Sisters Bring Back Popular Coat Drive At Sag Harbor Elementary

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From left, senior Marina Hollyer, Sag Harbor Elementary School Principal Matt Malone, and Marina's younger sister, Nola Hollyer, with "Buddy the Cuddlemonster," which they created seven years ago for a coat drive at the elementary school that they're bringing back this year. MIKE HELLER

For the last seven years, sisters Marina and Nola Hollyer have been keeping a monster in their basement. Last week, they brought him to the Sag Harbor Elementary School, where he has been given a very important job.

Dubbed “Buddy the Cuddle Monster,” the large, refrigerator-sized box covered in bright blue fuzz is adorned with eyes, eyebrows, a nose, a heart — and, most importantly, a rectangular mouth big enough to stuff a winter coat inside.

On December 2, he began reprising the role he was originally created for, as a receptacle for the “Kids Need Warmth” coat drive that the sisters started when they were elementary school students in 2015.

Sisters Marina and Nola Hollyer in the first year they started a coat drive at Sag Harbor Elementary School seven years ago with their homemade donation box, dubbed “Buddy the Cuddlemonster.” DIANE GHIOTO

The coat drive benefits The Retreat, the East End-based group that provides shelter and support for victims of domestic violence and their families. This will mark the third year that the sisters are hosting the coat drive — they started it in 2014 and ran it the following year, and decided to bring it back in 2021, in what is Marina’s senior year and Nola’s sophomore year at Pierson High School.

The reason they chose to haul Buddy out of his basement home once again is simple, Marina said: “I think now, more than ever, it’s very needed, with COVID still going on.”

The sisters were only in second and fourth grade when they conceived of the idea to do a coat drive. Finding a big box to take to the school and stuff the coats in was a natural first step, but turning it into something more than a simple brown cardboard receptacle was an idea they figured would only help their cause, considering their target audience.

“We wanted something that would appeal to the kids at the elementary school,” Marina said. To create him, their mother, Diane Ghioto, sourced supplies from the Sag Harbor Variety Store. Naturally, the seven years spent in the basement meant that Buddy needed a bit of a makeover, so the sisters refurbished him before taking him back to the elementary school last week.

He will remain at the school until December 18, and the sisters say they have a big goal when it comes to how many coats they hope are “fed” to Buddy.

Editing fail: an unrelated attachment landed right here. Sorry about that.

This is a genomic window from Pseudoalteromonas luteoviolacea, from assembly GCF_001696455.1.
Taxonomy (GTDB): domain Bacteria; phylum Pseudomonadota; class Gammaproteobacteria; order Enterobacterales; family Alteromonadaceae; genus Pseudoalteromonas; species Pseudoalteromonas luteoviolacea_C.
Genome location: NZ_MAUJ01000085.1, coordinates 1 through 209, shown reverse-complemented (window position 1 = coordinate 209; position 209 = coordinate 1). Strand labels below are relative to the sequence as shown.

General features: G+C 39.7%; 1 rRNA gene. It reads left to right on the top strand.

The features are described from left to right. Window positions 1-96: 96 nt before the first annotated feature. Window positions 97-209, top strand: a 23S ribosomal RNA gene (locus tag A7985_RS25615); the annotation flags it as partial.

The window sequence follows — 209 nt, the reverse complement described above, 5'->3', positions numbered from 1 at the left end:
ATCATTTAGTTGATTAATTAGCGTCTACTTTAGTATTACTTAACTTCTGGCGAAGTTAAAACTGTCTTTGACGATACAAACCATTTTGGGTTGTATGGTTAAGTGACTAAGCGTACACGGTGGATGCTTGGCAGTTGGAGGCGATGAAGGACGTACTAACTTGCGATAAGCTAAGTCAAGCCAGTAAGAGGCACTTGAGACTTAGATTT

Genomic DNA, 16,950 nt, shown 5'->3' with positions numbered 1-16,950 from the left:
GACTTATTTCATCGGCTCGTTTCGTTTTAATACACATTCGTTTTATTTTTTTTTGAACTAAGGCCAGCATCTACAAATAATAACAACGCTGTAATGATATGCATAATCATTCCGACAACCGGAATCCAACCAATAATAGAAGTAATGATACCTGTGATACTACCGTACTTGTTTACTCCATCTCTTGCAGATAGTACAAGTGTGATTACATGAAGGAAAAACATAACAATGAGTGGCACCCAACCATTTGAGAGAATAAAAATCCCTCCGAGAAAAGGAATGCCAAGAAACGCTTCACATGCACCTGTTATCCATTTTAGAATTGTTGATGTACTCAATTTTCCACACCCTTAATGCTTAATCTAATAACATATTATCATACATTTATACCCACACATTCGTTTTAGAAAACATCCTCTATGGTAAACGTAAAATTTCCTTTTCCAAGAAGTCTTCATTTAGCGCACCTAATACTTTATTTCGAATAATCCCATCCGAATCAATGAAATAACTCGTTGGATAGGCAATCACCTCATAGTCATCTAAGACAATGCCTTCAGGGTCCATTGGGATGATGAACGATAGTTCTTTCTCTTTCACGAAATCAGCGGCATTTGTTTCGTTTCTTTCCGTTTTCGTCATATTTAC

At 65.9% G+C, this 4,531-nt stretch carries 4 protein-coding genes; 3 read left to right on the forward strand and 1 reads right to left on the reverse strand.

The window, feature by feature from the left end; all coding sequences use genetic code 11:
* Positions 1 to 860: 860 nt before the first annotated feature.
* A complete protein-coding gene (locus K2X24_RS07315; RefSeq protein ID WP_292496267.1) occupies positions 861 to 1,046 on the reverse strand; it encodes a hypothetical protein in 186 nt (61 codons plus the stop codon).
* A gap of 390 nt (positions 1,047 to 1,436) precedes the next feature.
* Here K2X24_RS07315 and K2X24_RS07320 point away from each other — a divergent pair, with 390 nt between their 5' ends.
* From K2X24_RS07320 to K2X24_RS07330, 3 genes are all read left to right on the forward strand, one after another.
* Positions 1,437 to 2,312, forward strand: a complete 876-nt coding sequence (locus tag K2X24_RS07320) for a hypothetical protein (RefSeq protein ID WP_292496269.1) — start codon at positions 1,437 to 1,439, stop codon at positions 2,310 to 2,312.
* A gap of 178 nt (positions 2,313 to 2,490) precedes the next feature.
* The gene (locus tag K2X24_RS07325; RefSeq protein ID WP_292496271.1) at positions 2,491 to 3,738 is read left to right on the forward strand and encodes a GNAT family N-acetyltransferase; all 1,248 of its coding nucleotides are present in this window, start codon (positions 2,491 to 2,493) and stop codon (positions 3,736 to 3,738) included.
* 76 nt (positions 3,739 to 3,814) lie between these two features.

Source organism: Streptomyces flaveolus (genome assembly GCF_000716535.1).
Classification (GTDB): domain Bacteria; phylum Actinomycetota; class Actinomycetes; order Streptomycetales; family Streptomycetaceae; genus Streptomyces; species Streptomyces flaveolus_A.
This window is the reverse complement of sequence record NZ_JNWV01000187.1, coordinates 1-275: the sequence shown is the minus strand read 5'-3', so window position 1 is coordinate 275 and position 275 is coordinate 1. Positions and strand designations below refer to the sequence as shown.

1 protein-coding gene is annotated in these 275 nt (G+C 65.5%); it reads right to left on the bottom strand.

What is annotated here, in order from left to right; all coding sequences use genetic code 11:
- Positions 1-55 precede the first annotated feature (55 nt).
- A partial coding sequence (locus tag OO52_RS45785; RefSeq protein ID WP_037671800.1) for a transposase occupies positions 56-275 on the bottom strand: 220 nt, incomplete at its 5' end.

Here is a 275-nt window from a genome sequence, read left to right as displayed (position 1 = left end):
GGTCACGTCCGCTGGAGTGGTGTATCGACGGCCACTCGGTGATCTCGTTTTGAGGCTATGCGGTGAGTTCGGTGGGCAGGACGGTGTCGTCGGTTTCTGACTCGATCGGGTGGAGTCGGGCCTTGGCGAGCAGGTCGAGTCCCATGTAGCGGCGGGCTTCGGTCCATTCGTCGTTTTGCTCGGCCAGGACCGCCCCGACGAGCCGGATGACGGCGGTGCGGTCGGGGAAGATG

“Our goal is 500 coats,” Marina said. “The first year, we got 200, and I think we got 300 the year after. We’re aiming pretty high this year, so we’re hoping the community can come through.”

The sisters are seeking new or gently used winter coats.

The original impetus for the idea came when Nola — who, as a younger sister, was often the recipient of hand-me-down items from Marina — expressed to her mother that she wished she had someone to hand down her used clothing items to. Something like a winter coat, which doesn’t get as much wear and tear as a pair of leggings or a favorite T-shirt, but is essential nonetheless — and which can also be expensive — is the perfect item for passing on to someone in need, they said.

Giving back in that way feels particularly poignant this year, Nola said.

“Knowing that families have been so deeply impacted from COVID, it feels really fulfilling,” the sophomore said.

Ghioto said she was “thrilled” when Nola told her all those years ago that she wanted to give her gently used winter coats to someone who could use them.

“We have a lot of stuff that was outgrown and only worn a few times,” she said. “So we had this idea, but knew it had to be something that appealed to kids. We couldn’t just put a box in the school. It needed to be something that had personality.”

Marina and Nola are hoping they have to empty Buddy out many times to make room for more coats between now and December 18. They plan on folding the coats neatly and placing them in large black bags with big red bows around them before handing them over to people at The Retreat.

Ghioto said that on a recent visit to the school, she watched as several elementary school students expressed their delight at seeing Buddy in the lobby. For her part, she’s delighted to see her own children experience the satisfaction of doing good in their community, and she hopes it’s an idea that can catch on in other districts.

“It makes me excited that it sets the girls up for a lifetime of giving,” she said. “And being aware of what it feels like, and the satisfaction you get from giving to someone else.”

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